|Do we need to be so screwed-up?|
|Magazine - Book Reviews|
|Monday, 27 February 2012 20:30|
Suki Pryce explains the ideas dealt with in depth in her book A New Evolutionary Perspective on Happiness, O-Books, £14.99.
What a mess we’re in! Modern life is full of problems – in individuals and in society too. Increasingly we see pervasive discontent and unhappiness, addictions of many kinds, mental health problems, damaged and disturbed children, perverted sexuality, antisocial behaviour and crime, cruelty, violence and war. Most people today believe that this state of affairs is inevitable because human nature is intrinsically warlike, aggressive and competitive, for this is what our culture teaches us to believe.
Our roots: partnership societies
Surely it makes sense to ask: does life have to be this way? Was life always like this for humans beings? We’ve been around in some form for at least 100,000 years and more likely around two million: surely we didn’t evolve to live such difficult and dysfunctional lives? If we research a bit more thoroughly, we find that there is a different way of looking at human nature and that, in fact, there has always been evidence – particularly from anthropology – to show that humans are capable of being naturally happy, egalitarian, peaceful and co-operative. Moreover, there is now ever-increasing information from other fields such as archaeology, child development, neuroscience and animal behaviour to indicate that human beings developed into a prosocial species at least 100,000 years ago, and stayed that way until the start of farming about 10,000 years ago. This means that we humans have spent at least 90% of our time on earth in a much happier state than most of us exist in now; and that our species is innately capable of being far more ‘sane’ and unscrewed up than modern society considers possible.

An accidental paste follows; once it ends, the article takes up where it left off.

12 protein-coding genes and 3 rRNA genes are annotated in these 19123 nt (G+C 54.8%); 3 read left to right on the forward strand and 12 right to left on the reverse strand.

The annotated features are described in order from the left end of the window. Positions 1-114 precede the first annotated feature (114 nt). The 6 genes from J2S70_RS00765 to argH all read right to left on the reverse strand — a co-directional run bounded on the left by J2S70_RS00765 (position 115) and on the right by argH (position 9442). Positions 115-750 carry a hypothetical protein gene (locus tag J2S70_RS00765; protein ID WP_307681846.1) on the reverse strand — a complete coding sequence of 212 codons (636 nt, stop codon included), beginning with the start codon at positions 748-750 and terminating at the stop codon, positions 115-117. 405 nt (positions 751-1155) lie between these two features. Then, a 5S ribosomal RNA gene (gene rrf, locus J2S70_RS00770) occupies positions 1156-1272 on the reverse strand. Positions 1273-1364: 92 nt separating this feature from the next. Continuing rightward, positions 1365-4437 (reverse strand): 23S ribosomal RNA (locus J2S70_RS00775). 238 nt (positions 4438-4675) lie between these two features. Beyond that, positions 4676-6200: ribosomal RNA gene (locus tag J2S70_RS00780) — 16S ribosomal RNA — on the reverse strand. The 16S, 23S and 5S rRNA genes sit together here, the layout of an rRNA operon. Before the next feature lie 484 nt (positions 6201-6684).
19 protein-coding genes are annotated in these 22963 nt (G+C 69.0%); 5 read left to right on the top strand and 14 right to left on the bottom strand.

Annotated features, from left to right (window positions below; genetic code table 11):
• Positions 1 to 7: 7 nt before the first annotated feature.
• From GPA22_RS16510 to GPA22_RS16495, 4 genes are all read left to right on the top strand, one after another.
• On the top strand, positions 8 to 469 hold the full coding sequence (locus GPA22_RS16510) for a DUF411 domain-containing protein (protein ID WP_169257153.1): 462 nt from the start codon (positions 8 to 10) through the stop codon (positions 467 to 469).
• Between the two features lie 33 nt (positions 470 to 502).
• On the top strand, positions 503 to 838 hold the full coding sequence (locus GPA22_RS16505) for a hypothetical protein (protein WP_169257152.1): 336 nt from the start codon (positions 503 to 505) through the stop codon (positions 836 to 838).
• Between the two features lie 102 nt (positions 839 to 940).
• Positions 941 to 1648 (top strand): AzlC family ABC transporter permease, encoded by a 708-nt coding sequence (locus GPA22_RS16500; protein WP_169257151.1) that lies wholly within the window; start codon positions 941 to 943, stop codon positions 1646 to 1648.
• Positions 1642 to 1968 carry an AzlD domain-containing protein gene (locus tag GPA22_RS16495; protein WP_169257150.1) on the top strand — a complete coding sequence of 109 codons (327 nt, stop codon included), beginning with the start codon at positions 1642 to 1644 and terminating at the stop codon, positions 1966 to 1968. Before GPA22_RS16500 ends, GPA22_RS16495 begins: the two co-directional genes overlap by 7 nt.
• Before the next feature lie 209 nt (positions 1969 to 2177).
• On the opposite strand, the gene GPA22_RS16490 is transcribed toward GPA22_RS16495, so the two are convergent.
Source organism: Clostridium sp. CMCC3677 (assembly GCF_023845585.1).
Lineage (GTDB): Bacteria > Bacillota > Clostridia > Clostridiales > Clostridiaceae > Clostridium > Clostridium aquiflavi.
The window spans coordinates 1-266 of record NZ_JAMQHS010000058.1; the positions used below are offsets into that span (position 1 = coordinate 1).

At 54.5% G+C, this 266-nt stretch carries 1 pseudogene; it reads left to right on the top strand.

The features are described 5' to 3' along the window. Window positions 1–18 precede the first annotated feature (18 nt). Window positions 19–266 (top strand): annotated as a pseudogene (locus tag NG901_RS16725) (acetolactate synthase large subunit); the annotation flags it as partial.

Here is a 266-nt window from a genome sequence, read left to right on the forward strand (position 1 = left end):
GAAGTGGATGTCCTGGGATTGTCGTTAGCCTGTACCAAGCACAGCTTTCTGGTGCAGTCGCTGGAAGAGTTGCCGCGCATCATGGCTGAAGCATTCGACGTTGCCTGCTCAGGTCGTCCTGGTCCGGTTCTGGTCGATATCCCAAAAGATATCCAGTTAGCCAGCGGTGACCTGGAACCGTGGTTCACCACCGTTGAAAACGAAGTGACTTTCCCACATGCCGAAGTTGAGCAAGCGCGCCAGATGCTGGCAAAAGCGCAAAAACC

A key factor in creating and sustaining dominator society appears to be the harmful forms of childrearing which are the norm in these cultures and which are radically less nurturing than the “continuum” type upbringings practised by hunter-gatherers. These damaging childhoods qualitatively change what human beings are like – screw them up. Even more unnerving to contemplate is the fact that this screwing-up process is probably actually required by dominator culture for its own perpetuation (because damaging childhoods produce the type of citizens who are susceptible or suited to hierarchical, unjust societies.) This means that dominator culture is – has to be – intrinsically opposed to all attempts to fundamentally improve our childrearing methods or revert to partnership ways (yes, The Big Society is only wanted when it suits politicians…).
What are we to do?
We can’t go back to being pristine hunter-gatherers in an unspoilt, sparsely populated world. But if we start to realise that it’s our birthright to be unscrewed-up, happy, cheerful and free, that’s a first step in steering our lives towards a more partnership-style future.